IMG_3572My babies ride the short bus, yep – the short bus.  Like myself, you may have snickered when you heard those words as a child.  I remember having visions of seeing spastic kids, wearing oversized helmets, bashing their heads into the windows, while hearing random moans and screams seeping out from inside their brightly colored, length impaired transportation.  Never, in all my 30 years, did I picture even having children, much less rolling them onto a lift, strapping them down and shipping them off to school on the short bus.

And now I don’t know what I’d do without it.

My oldest son, Jett, while in kindergarten, rode the regular bus every day.  He had just been relieved of his Autism IEP (Individual Education Plan) and was entering Kindergarten just like anyone else.  Every day he would come home, beaming about the school day but tell us that he hated going to school, he hated those mean boys, they hit him and he never wanted to ride the bus again.

I freaked out.  I spewed endless obscenities to my husband and mother-in-law and then begrudgingly centered myself just long enough to calmly discuss the situation with the bus driver.  She assured me that she knew exactly who the troublemakers were.  She would simply move Jett’s seat to the front.  Oh yes – the dorky, kiss-up, hand holding front, but I didn’t care.  I just wanted him safe, happy and delivered to school unharmed. Dorky or not, this was my son and he deserved to get to kindergarten without having to stress himself out for the twenty minutes it would take to get him there.

Well, that didn’t work.  A driver can’t see everything.  Even if these boys couldn’t touch his person they were still touching his heart – and crushing it daily.  Words are weapons.  I did the unthinkable.  I stepped up onto the bus.  I played it off as a quick, “Hello, how are you doing?” to the bus driver, – but in actuality I just needed enough time to take a long hard stare around the crowded cabin and let ‘those boys’ know that Momma Bear, although small in stature, was on the prowl and itching to defend.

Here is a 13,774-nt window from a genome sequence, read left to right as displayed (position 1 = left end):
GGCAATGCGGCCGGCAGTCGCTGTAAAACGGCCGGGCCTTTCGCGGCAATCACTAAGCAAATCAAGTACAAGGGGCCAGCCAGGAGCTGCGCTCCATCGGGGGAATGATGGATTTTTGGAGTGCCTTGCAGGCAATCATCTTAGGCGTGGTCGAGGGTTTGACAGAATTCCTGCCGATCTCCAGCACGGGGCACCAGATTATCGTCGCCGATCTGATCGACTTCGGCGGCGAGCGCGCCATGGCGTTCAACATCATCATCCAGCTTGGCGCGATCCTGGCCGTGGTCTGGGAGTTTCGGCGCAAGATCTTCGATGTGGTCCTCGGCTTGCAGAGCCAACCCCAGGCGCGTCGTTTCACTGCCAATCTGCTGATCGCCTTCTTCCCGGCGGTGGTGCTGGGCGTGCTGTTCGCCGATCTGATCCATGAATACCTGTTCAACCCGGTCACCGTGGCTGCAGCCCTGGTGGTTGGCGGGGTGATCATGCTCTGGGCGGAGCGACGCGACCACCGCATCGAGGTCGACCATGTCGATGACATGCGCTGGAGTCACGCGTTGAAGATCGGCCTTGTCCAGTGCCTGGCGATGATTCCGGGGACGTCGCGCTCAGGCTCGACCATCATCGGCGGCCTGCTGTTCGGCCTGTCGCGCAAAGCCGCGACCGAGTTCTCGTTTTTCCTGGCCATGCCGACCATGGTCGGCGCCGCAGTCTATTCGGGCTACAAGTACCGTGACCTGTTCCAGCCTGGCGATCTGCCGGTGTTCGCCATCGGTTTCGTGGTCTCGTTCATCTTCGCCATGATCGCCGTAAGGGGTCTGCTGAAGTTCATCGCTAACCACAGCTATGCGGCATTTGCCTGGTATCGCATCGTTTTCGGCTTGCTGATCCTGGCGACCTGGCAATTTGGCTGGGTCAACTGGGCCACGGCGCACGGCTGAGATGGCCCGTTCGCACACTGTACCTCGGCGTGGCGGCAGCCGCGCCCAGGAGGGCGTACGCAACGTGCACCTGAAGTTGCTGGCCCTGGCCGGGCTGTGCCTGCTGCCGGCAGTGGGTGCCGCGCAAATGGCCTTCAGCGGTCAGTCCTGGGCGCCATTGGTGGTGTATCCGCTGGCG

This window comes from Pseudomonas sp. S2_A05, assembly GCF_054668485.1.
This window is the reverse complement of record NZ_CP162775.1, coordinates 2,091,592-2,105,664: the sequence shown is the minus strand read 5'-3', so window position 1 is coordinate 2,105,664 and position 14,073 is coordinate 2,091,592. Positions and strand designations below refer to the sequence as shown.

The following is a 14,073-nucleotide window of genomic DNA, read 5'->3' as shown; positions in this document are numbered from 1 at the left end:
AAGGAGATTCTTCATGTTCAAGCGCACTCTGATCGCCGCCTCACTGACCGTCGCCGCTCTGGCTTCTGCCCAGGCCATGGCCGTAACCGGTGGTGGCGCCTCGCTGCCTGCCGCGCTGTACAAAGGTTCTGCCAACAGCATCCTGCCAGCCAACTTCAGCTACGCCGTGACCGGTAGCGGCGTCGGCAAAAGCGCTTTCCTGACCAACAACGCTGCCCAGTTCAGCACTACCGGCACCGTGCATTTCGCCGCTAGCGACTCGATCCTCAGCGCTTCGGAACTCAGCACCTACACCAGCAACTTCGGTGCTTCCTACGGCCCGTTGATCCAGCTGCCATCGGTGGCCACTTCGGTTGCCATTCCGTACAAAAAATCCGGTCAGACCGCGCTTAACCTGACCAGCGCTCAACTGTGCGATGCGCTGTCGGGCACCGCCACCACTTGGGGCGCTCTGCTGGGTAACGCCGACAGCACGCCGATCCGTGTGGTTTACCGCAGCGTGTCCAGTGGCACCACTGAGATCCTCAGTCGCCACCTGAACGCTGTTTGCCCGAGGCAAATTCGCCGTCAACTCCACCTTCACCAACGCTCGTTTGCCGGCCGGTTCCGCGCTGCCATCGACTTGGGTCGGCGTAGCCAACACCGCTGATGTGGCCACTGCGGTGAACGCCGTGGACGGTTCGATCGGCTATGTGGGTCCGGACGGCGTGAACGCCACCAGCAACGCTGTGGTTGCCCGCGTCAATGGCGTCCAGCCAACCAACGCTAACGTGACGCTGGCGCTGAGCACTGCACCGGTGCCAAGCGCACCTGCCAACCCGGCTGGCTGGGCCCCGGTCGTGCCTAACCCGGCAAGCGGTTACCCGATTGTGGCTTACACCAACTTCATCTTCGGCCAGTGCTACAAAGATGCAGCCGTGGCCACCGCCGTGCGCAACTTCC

The following year, my son Dane, diagnosed with cerebral palsy, was scheduled to enter school as a mainstream kindergartener.  In a wheelchair, Dane had no choice but to go to school on the handicap accessible ‘short bus’.  Jett was deservedly moving on to the first grade.  I quickly called the school to ask if Jett could ride the same ‘short bus’ since they were attending the same school and it would be coming here to pick-up Dane anyway.  They were happy to put Jett on the same bus.  My heart and soul breathed an inexplicable sigh of relief.

Coming clean, we live up against a mountain.  The short bus comes to our door.  To catch the regular bus I had to drive my older son Jett to the end of the VERY long lane, every day, made much longer when the temperatures dipped below freezing and the rain beat down upon Jett’s collapsing umbrella and oversized yellow rain slicker.  Sometimes we made it.  Sometimes we didn’t.  Every time I shuddered at the thought of letting go of his hand knowing he had to take those three giant steps up into the lion’s den – the place that bullies go to hone their meanness on the littlest of little guys that want nothing more than to just get to school, throw off that slicker and happily empty out the contents of their crayon box.

So yes, this year, given the choice, I asked for both of my children to ride the short bus.  My eyes and my humanity have found a happy place where I see the path without judging the transportation.  I hope, given my children’s unique situation, that they learn to do the same, before hitting 40, and before society tells them that hearing the words ‘short bus’ should make them giggle.